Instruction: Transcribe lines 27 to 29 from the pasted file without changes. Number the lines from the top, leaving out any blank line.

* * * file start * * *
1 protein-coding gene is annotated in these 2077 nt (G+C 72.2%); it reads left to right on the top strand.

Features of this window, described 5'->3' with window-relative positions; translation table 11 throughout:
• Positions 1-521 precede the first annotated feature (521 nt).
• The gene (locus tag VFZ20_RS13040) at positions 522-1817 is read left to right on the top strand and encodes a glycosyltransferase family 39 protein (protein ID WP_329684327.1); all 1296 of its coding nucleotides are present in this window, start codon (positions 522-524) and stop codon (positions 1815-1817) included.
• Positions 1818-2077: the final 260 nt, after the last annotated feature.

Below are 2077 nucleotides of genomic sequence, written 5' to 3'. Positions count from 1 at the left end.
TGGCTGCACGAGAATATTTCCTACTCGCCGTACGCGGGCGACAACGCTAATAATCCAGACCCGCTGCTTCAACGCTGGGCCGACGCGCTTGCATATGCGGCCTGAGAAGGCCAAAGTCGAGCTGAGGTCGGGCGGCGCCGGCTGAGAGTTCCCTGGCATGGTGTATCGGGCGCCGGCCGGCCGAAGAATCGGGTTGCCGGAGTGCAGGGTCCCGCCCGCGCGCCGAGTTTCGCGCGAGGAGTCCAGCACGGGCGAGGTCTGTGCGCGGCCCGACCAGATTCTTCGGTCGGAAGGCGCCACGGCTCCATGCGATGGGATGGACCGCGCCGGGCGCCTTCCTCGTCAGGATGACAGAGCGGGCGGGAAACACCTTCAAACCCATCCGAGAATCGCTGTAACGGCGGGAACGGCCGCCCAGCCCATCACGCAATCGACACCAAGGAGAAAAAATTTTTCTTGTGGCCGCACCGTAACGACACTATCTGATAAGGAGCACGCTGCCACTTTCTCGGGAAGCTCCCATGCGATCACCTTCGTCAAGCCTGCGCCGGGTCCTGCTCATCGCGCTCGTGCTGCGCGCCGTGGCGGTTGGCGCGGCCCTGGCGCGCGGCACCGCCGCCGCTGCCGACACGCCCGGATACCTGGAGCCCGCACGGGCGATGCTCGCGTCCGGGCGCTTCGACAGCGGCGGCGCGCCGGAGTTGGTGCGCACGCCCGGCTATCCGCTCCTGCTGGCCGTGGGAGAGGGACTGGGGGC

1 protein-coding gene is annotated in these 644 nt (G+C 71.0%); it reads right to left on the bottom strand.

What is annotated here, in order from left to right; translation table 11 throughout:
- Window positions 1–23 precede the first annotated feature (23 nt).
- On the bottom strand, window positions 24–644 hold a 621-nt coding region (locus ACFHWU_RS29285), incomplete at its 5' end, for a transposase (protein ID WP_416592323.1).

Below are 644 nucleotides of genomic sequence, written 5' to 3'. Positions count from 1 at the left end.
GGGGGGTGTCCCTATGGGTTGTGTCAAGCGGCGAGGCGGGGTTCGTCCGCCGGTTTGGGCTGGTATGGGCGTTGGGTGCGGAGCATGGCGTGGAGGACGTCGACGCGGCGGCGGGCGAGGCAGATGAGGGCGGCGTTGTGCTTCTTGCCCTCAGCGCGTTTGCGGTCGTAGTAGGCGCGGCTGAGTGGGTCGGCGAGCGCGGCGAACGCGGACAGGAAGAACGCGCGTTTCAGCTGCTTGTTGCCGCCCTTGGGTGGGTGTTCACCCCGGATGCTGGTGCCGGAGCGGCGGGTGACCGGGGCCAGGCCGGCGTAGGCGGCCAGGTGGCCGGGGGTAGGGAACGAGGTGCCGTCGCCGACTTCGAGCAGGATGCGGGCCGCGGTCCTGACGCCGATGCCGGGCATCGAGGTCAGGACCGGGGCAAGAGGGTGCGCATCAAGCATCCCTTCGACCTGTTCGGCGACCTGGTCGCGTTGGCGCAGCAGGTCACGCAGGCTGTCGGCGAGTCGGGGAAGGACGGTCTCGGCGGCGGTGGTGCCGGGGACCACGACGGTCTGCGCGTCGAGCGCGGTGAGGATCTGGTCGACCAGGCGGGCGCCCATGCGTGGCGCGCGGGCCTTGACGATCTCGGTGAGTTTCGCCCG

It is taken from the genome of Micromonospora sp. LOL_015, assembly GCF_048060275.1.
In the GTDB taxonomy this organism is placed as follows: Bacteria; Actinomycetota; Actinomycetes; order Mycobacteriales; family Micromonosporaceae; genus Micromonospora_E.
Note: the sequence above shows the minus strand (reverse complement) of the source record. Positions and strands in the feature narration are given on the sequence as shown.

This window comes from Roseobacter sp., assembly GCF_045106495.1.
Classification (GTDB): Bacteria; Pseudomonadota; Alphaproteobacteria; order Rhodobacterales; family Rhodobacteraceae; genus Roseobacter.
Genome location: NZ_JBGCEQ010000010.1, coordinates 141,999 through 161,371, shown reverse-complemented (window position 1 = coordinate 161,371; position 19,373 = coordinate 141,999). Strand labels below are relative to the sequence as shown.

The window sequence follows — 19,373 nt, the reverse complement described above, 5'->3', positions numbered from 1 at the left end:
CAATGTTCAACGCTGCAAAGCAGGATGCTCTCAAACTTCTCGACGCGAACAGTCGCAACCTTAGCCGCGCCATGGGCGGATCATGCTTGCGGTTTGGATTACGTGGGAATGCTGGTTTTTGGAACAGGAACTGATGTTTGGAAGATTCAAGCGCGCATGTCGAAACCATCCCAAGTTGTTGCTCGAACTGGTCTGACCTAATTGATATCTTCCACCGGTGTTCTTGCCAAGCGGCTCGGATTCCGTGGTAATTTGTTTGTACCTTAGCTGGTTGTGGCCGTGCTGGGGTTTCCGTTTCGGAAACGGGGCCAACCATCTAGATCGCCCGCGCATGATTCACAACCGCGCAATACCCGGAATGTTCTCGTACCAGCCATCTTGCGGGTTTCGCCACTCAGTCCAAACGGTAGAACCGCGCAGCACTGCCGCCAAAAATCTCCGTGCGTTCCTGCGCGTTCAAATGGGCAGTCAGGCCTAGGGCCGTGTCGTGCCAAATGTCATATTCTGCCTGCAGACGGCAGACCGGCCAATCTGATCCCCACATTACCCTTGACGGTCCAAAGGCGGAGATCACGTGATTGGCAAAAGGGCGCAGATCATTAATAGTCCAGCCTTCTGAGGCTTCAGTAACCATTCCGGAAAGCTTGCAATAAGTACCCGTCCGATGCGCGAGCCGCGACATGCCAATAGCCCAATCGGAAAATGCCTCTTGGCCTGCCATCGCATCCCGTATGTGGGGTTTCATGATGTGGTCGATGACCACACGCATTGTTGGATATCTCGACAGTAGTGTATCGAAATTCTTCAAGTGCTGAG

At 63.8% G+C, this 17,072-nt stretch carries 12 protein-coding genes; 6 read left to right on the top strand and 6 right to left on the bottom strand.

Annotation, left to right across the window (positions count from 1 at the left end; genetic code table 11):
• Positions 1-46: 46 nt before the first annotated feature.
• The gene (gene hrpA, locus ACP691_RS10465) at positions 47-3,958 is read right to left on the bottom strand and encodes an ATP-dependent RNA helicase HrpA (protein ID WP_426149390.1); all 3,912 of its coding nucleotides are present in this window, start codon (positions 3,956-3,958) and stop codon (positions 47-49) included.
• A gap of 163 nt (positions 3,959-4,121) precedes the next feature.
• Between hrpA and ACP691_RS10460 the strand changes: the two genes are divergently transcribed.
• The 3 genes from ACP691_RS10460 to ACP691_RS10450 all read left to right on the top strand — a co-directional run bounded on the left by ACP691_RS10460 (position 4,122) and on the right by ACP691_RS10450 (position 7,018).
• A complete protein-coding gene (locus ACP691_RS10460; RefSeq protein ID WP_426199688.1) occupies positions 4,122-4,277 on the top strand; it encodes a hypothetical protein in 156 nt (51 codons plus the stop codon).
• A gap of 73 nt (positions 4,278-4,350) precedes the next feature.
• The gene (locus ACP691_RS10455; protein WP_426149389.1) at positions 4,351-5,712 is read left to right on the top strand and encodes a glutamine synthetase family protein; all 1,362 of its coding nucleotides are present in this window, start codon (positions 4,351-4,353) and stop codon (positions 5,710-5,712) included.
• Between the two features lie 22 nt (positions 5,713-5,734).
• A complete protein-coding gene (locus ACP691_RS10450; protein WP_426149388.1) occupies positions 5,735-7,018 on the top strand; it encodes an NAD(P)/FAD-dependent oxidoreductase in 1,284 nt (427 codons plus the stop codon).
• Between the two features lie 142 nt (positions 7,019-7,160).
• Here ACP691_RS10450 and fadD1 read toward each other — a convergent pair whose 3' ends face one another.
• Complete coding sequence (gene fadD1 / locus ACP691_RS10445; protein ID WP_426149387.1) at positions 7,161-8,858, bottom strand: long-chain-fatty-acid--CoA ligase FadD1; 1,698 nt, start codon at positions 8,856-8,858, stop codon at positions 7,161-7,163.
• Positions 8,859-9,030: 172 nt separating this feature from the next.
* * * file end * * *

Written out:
• Between hrpA and ACP691_RS10460 the strand changes: the two genes are divergently transcribed.
• The 3 genes from ACP691_RS10460 to ACP691_RS10450 all read left to right on the top strand — a co-directional run bounded on the left by ACP691_RS10460 (position 4,122) and on the right by ACP691_RS10450 (position 7,018).
• A complete protein-coding gene (locus ACP691_RS10460; RefSeq protein ID WP_426199688.1) occupies positions 4,122-4,277 on the top strand; it encodes a hypothetical protein in 156 nt (51 codons plus the stop codon).